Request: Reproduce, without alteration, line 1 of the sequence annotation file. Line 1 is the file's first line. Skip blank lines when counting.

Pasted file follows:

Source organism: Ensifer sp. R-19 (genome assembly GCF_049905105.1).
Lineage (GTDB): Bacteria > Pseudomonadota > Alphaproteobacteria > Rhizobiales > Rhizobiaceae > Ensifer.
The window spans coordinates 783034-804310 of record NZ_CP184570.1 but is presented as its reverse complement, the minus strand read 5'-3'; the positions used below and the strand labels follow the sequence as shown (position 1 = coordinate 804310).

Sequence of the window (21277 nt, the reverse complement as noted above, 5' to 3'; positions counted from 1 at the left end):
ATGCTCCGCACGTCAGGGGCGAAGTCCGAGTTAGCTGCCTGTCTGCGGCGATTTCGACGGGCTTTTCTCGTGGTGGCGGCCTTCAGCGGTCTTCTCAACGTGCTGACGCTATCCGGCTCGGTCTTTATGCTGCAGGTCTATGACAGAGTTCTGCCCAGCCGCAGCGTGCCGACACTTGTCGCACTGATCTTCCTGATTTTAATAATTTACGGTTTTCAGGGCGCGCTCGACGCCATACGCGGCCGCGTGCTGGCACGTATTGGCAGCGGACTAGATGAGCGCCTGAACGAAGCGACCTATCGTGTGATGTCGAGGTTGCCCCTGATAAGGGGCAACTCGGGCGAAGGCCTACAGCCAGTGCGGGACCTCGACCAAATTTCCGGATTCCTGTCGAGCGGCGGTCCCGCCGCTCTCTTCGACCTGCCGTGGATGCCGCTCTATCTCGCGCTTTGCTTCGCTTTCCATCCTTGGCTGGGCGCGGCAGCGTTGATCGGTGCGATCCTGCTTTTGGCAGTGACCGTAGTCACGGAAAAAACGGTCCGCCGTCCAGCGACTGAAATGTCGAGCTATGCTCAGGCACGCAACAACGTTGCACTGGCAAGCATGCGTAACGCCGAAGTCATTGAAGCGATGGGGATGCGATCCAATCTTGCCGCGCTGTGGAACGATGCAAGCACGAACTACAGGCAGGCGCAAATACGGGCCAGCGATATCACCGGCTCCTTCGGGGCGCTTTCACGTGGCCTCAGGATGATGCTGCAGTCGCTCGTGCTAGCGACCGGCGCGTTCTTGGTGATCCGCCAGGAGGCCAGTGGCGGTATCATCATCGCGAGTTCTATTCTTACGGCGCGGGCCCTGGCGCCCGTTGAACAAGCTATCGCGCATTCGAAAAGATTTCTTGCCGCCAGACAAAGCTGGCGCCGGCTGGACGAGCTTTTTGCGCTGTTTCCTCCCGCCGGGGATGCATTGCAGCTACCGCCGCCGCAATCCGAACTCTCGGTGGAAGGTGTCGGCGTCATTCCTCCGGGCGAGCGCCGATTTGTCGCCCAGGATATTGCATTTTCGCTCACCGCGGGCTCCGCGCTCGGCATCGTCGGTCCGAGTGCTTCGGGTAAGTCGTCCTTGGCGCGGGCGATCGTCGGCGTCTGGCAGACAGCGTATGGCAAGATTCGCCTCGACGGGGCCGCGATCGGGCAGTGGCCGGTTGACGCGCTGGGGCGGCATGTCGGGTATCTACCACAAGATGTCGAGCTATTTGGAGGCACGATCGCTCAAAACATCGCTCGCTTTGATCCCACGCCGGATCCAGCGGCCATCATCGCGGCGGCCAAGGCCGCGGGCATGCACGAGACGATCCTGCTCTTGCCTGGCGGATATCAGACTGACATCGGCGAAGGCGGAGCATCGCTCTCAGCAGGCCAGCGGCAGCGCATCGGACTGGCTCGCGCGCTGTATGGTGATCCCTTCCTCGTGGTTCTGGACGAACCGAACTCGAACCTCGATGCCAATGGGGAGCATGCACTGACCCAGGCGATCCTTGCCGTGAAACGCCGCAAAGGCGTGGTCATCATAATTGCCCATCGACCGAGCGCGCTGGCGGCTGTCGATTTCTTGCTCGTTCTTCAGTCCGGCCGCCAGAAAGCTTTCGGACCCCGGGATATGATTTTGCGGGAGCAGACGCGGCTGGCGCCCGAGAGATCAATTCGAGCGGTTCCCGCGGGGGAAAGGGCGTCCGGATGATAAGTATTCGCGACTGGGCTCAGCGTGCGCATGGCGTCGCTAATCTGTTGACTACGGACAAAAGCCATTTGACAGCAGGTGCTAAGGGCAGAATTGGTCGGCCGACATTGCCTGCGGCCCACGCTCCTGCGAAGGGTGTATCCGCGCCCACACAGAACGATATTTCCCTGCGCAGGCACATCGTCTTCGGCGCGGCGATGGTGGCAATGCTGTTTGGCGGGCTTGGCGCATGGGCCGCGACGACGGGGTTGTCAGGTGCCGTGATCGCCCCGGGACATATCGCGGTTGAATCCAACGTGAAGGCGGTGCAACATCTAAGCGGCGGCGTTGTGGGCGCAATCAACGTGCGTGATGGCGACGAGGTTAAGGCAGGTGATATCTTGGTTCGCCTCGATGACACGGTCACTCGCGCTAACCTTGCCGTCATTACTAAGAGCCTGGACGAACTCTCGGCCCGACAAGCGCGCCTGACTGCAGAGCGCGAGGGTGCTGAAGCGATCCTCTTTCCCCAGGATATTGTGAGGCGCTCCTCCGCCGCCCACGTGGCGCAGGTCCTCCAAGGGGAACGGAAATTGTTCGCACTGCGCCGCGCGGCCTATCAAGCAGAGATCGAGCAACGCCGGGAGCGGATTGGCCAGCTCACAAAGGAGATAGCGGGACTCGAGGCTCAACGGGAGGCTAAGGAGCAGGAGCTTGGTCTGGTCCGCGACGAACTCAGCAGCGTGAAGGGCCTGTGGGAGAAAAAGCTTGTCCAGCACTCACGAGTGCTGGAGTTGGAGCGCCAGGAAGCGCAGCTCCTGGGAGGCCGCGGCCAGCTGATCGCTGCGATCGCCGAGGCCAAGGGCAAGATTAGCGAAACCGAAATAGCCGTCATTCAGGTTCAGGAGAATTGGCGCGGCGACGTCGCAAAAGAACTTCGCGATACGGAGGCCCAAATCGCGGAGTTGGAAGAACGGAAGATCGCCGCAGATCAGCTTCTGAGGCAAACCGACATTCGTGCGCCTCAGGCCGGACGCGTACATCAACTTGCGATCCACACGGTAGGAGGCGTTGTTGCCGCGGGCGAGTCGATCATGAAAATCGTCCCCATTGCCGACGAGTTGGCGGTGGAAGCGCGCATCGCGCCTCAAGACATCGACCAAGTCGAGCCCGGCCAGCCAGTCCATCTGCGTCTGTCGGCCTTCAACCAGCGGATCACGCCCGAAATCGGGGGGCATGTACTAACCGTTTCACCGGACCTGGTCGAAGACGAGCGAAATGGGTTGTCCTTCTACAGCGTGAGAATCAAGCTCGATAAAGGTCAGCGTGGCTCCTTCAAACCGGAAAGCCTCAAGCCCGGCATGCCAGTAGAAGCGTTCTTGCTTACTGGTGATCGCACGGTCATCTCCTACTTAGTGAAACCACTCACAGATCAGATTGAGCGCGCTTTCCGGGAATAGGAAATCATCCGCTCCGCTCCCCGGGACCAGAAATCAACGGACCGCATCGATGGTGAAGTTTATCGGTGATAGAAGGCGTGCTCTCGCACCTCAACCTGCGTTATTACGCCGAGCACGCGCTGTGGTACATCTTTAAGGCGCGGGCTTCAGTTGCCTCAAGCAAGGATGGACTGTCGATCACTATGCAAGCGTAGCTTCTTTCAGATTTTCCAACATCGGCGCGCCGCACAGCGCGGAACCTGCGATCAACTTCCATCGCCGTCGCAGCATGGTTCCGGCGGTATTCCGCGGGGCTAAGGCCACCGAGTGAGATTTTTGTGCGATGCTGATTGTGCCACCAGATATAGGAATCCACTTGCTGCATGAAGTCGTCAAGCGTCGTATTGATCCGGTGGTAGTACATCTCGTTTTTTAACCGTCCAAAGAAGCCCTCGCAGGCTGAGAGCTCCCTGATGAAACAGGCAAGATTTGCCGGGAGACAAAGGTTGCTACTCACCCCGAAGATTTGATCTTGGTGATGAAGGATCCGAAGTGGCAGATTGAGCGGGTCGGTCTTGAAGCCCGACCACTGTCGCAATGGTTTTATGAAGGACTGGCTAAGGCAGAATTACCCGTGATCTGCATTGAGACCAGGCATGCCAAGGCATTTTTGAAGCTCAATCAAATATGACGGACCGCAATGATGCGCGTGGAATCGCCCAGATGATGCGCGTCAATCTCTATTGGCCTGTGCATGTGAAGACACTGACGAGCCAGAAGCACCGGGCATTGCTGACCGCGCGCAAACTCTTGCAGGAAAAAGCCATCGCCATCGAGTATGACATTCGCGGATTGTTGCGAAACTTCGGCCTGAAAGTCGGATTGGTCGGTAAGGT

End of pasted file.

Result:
Source organism: Ensifer sp. R-19 (genome assembly GCF_049905105.1).